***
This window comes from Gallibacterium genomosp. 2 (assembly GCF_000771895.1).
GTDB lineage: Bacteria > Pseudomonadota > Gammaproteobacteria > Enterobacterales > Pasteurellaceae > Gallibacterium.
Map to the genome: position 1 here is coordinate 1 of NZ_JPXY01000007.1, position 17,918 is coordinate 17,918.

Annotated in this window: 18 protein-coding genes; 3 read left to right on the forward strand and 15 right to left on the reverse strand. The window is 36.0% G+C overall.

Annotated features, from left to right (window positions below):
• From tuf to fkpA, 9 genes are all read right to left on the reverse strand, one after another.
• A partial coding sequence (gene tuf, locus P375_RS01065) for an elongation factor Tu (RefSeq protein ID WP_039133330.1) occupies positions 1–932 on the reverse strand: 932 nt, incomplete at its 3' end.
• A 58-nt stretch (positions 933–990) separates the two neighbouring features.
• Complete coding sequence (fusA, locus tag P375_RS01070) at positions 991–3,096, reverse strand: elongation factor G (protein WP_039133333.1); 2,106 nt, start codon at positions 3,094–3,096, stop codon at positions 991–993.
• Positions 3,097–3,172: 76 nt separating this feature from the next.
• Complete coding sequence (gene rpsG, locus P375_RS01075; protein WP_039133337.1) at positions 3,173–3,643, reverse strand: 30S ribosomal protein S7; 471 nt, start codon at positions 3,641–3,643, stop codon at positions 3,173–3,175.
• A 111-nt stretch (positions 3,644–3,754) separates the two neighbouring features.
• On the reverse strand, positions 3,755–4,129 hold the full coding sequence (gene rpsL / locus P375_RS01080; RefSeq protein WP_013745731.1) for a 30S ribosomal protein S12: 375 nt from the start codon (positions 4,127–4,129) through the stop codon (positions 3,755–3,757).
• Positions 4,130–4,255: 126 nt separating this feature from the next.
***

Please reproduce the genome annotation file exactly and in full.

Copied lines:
This window comes from Gallibacterium genomosp. 2 (assembly GCF_000771895.1).
GTDB lineage: Bacteria > Pseudomonadota > Gammaproteobacteria > Enterobacterales > Pasteurellaceae > Gallibacterium.
Map to the genome: position 1 here is coordinate 1 of NZ_JPXY01000007.1, position 17,918 is coordinate 17,918.

Annotated in this window: 18 protein-coding genes; 3 read left to right on the forward strand and 15 right to left on the reverse strand. The window is 36.0% G+C overall.

Annotated features, from left to right (window positions below):
• From tuf to fkpA, 9 genes are all read right to left on the reverse strand, one after another.
• A partial coding sequence (gene tuf, locus P375_RS01065) for an elongation factor Tu (RefSeq protein ID WP_039133330.1) occupies positions 1–932 on the reverse strand: 932 nt, incomplete at its 3' end.
• A 58-nt stretch (positions 933–990) separates the two neighbouring features.
• Complete coding sequence (fusA, locus tag P375_RS01070) at positions 991–3,096, reverse strand: elongation factor G (protein WP_039133333.1); 2,106 nt, start codon at positions 3,094–3,096, stop codon at positions 991–993.
• Positions 3,097–3,172: 76 nt separating this feature from the next.
• Complete coding sequence (gene rpsG, locus P375_RS01075; protein WP_039133337.1) at positions 3,173–3,643, reverse strand: 30S ribosomal protein S7; 471 nt, start codon at positions 3,641–3,643, stop codon at positions 3,173–3,175.
• A 111-nt stretch (positions 3,644–3,754) separates the two neighbouring features.
• On the reverse strand, positions 3,755–4,129 hold the full coding sequence (gene rpsL / locus P375_RS01080; RefSeq protein WP_013745731.1) for a 30S ribosomal protein S12: 375 nt from the start codon (positions 4,127–4,129) through the stop codon (positions 3,755–3,757).
• Positions 4,130–4,255: 126 nt separating this feature from the next.